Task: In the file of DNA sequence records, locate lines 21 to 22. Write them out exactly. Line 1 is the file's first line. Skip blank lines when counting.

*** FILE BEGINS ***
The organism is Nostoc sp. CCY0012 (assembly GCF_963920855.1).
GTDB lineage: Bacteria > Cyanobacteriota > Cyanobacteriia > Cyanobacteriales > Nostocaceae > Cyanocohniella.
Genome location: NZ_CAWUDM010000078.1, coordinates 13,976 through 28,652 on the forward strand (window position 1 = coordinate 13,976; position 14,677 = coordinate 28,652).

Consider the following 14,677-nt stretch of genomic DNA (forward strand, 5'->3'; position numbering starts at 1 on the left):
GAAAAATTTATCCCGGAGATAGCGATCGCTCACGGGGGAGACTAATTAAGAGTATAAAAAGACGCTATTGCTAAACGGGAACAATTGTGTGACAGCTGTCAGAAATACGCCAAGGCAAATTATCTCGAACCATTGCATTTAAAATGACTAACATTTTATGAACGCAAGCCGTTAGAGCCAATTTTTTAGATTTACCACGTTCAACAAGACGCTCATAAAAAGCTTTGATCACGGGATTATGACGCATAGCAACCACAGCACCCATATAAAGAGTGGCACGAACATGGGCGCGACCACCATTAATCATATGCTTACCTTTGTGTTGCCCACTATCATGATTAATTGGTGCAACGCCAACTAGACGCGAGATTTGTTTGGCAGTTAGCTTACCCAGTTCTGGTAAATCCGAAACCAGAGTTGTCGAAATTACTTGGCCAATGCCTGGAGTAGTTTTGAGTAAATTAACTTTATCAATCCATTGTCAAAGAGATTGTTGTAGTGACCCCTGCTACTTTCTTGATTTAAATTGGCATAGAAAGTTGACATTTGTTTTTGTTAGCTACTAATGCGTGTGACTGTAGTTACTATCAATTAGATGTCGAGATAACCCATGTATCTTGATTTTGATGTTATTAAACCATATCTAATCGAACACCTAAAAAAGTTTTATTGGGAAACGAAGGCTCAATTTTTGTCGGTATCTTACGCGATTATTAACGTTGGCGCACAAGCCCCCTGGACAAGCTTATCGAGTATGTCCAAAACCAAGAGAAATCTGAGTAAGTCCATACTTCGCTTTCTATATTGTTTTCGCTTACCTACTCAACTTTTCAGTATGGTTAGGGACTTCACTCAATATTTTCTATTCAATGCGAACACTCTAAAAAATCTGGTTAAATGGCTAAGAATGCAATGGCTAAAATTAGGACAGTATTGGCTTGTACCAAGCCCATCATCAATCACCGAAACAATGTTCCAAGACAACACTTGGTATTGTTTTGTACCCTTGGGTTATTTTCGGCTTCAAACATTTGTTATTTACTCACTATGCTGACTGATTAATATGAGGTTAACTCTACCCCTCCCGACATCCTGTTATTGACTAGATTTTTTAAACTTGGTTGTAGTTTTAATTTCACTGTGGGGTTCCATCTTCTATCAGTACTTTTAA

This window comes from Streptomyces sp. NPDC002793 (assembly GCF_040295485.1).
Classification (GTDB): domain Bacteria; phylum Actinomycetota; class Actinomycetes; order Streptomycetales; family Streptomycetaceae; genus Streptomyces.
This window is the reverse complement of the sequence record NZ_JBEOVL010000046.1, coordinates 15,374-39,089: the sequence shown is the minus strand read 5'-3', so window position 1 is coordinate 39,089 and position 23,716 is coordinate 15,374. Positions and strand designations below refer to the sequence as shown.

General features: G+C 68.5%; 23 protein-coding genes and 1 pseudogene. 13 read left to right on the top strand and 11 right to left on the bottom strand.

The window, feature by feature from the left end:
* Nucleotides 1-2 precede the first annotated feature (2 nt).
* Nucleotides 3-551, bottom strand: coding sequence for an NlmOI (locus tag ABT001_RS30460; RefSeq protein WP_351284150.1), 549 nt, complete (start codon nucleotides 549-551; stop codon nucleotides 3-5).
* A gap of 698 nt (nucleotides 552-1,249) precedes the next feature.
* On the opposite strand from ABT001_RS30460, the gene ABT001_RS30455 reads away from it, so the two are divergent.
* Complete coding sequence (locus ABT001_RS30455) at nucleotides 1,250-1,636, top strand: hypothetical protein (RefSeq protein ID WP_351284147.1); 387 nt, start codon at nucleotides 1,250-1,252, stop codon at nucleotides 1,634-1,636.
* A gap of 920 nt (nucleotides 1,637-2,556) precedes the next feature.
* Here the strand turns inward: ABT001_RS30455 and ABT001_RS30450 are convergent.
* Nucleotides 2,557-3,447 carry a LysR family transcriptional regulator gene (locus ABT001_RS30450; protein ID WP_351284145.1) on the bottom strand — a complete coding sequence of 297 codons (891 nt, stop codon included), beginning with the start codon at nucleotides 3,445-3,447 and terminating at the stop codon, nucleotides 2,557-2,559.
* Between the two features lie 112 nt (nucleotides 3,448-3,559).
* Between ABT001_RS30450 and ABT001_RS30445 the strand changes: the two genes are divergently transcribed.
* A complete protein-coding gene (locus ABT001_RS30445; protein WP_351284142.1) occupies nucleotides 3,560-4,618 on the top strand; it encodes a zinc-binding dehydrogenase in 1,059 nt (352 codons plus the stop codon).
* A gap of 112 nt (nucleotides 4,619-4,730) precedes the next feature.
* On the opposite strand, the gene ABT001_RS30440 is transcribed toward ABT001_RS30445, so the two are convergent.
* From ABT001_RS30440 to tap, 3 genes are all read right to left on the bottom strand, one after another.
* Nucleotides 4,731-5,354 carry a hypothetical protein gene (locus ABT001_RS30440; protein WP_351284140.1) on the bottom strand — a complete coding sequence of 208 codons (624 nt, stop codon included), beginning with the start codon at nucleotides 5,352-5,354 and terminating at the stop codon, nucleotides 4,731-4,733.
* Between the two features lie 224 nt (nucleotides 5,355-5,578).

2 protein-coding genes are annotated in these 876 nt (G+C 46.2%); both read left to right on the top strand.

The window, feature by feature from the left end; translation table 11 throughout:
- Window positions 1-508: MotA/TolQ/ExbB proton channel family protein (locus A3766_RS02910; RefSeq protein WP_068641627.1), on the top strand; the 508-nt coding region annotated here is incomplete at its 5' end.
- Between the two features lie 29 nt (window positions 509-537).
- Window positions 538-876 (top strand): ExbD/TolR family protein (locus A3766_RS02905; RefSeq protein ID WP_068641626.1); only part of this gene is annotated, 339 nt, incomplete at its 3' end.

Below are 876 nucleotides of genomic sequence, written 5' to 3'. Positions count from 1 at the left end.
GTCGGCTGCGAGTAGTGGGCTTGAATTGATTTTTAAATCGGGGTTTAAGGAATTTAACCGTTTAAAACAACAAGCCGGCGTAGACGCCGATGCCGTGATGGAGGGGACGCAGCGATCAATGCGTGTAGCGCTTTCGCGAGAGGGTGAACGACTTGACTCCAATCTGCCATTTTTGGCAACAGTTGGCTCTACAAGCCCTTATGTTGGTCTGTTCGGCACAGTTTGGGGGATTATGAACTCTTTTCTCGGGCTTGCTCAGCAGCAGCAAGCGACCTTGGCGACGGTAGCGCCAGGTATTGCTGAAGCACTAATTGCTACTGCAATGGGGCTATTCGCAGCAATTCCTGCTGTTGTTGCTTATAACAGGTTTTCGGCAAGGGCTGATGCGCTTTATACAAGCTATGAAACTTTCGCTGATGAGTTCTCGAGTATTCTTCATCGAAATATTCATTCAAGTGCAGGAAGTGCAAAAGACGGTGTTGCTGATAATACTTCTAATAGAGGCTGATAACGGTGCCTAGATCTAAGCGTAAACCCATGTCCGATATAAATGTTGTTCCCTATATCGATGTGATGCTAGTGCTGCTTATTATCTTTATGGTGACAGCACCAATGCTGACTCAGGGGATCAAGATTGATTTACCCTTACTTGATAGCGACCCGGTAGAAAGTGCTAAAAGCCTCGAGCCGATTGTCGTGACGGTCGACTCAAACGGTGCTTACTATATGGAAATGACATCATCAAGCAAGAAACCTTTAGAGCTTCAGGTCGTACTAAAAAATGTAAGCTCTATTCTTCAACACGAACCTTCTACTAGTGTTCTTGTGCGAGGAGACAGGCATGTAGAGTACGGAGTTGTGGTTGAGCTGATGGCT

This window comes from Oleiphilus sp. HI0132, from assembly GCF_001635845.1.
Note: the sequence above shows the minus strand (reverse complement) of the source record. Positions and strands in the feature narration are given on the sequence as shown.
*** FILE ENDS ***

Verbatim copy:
* A complete protein-coding gene (locus ABT001_RS30445; protein WP_351284142.1) occupies nucleotides 3,560-4,618 on the top strand; it encodes a zinc-binding dehydrogenase in 1,059 nt (352 codons plus the stop codon).
* A gap of 112 nt (nucleotides 4,619-4,730) precedes the next feature.